Suzanne Jackson ‘In Nature's Way...’
In Nature’s Way…
On my mind all year, in this work for Glasgow.
We should live our lives – in Nature’s way. Currently, we are – in Nature’s way.
This exhibition is dedicated to centuries of women who have washed clothes and bathed themselves in all sorts of vessels, creeks, streams, rivers, oceans, and in the laundry/bath house that is now The Modern Institute.
Suzanne Jackson, 2022
For her first exhibition at The Modern Institute, Savannah-based artist Suzanne Jackson presents a new body of sculpted paintings. Jackson’s life’s work is multifaceted; spanning five decades, Jackson has excelled as a painter, poet, dancer, teacher, curator and theatre designer. Breaking away from the structure of stretched canvas or paper, Jackson re-examines the medium and abstraction as a genre.
Jackson’s home and studio space in Savannah are one. Her everyday living is intertwined with her studio practice, each woven with the other, both equal in providing Jackson a skin in which she can use her surroundings freely. Upcycling is at the core of her practice, which leads Jackson to include found components in her work: man-made or natural objects, varying from produce bag netting and carpet trimmings to seeds and pressed flowers, as well as flakes of peeled paint from her hand, which she recycles and stores for future use. Remnants of household objects are given a new life and reused; “Quick Jack Slid”’ includes elements of a wicker chair, broken by a friend, the item is logged as if a museum object and given a new purpose within the artwork, a body to stabilise the other limbs. Another work, “deepest ocean, what we do not know, we might see?’’, uses paint from the exterior of Jackson’s home, a rich red colour. The work draws on Jackson’s formative figurative works; suggests four visible figures in the foreground, each a distinct form, diverse in colour and surface, gesturing to one another, as if conversing. Jackson is conscious and considerate with her materials displaying them with a past, present and future.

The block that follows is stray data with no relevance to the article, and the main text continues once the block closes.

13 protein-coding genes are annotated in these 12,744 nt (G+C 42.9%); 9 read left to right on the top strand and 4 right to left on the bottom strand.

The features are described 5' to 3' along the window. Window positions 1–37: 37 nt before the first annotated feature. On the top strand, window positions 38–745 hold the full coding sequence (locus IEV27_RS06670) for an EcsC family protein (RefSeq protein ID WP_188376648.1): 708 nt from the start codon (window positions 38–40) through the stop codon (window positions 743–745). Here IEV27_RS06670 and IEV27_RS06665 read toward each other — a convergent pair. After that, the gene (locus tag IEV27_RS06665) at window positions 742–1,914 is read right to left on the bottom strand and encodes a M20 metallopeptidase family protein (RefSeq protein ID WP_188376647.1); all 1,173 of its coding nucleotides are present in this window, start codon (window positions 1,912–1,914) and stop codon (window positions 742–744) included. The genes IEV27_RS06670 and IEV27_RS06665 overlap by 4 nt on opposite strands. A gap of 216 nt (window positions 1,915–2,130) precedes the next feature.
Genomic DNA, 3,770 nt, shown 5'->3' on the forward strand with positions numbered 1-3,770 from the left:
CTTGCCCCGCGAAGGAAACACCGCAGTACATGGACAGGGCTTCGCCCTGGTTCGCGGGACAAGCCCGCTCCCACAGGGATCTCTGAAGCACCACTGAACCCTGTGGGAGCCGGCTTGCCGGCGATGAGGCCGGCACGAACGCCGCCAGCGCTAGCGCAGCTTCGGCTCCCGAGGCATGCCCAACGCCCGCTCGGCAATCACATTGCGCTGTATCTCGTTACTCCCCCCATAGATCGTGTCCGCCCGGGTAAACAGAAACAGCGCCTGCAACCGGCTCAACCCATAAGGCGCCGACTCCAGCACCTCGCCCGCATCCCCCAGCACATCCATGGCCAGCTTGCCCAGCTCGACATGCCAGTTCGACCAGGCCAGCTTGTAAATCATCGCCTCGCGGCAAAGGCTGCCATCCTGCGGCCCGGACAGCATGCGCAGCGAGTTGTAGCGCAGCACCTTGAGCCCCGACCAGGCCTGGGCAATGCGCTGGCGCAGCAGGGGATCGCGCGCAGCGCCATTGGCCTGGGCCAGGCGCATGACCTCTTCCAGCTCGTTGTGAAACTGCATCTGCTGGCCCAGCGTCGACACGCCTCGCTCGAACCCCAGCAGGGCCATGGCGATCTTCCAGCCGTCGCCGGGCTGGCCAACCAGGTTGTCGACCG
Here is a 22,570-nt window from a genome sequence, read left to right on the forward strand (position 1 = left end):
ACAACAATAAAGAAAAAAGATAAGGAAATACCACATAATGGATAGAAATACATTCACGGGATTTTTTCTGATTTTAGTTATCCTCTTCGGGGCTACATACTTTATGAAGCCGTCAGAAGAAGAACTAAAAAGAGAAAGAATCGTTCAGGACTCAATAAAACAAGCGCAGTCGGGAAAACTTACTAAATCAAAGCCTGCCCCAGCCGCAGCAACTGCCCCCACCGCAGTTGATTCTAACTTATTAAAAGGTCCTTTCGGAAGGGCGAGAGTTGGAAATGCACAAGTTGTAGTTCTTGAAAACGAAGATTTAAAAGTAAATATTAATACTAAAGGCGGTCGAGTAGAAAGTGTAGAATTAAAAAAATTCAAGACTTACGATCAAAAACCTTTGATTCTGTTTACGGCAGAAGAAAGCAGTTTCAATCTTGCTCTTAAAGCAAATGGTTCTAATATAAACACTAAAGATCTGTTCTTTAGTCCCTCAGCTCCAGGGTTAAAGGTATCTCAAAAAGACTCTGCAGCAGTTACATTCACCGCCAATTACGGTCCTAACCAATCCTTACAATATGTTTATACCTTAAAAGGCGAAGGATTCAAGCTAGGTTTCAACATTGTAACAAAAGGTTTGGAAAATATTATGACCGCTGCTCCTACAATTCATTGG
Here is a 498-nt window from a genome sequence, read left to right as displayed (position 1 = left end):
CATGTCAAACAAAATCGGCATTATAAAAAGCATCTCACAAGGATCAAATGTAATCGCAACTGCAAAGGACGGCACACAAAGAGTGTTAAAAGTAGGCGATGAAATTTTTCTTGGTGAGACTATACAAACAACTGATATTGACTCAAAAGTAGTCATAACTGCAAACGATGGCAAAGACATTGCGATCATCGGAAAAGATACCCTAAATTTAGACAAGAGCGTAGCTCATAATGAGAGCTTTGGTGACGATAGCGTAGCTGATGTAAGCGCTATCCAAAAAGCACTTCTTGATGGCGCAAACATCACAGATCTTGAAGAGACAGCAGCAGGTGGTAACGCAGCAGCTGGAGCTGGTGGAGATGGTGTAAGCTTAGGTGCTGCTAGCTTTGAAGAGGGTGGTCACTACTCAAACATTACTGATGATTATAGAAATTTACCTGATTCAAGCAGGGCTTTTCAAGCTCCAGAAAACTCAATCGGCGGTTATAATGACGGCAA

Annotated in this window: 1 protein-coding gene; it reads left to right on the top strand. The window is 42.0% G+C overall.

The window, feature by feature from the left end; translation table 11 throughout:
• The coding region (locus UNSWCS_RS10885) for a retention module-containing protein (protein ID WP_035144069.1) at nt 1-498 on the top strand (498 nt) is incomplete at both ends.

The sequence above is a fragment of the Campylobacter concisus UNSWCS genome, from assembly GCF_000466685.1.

Jackson deploys acrylic paint as if it were watercolour, directly onto sheets of plastic, adding layer upon layer of washy pigment, creating fragments of abstract figures and nature motifs. Referencing her theatre background, Jackson incorporates discarded bogus paper, the sheeting used to protect a stage while painting sets, crimping, pinching, and pleating it into her progressively textural surfaces. These “anti-canvases” are hung to dry, allowing Jackson to add multiple layers without the need for the support of a traditional canvas frame. Smaller works are suspended from the gallery walls; the larger pieces hang or free stand in the exhibition space, architecturally sculpting and splicing the gallery. Jackson’s life work unintentionally informs her paintings with the fluidity and vibrancy of her gestures, the brush strokes act as choreography or musical notations, storytelling through mark-making.
Jackson first moved westward with her mother and father to San Francisco, and then her family continued north to the Yukon Territory. She came of age in Alaska, later returning to the Bay area to study painting and theatre at San Francisco State College and dance in the Pacific Ballet. In 1967 Jackson settled in Echo Park, Los Angeles, attending Charles White’s drawing class at Otis Art Institute. Jackson engaged a community of artist and activist peers – including David Hammons, Timothy Washington, Alonzo Davis, Dan Concholar, Senga Nengudi, George Evans, Gloria Bohanon, Betye Saar and Emory Douglas via her gallery space, Gallery 32. Her first solo exhibition in Los Angeles was held at the Ankrum Gallery in 1972.
Suzanne Jackson (b.1944 St Louis, Missouri; lives and works in Savannah, Georgia). Jackson is a 2019 recipient of the Joan Mitchell Foundation Painters & Sculptors Grant and was recently the subject of a major retrospective exhibition and monograph, Five Decades, organised by the Jepson Center for the Arts, Telfair Museums, Savannah (2019). Selected solo shows to include Ortuzar Projects, New
York (2019), O-Town House, Los Angeles (2019), Danville Museum of Fine Arts, Danville, Virginia (2010), and Fashion Moda, New York (1984).
Jackson’s work has featured in institutional exhibitions including Life Model: Charles White and His Students, Los Angeles County Museum of Art, Los Angeles (2019); The Sapphire Show, Ortuzar Projects, New York (2019); West by Midwest, Museum of Contemporary Art, Chicago (2018–19); Soul of a Nation: Art in the Age of Black Power, Brooklyn Museum, New York (2018–19); Now Dig This! Art and Black Los Angeles 1960–1980, Hammer Museum, Los Angeles (2011–13); Gallery 32 & Its Circle, Laband Art Gallery, Loyola Marymount University, Los Angeles (2009); Synthesis, Just Above Midtown Gallery, New York (1974); Directions in Afro American Art, Herbert F. Johnson Museum of Art, Cornell University, Ithaca (1974); and Black Mirror, Womanspace Gallery, Los Angeles (1973).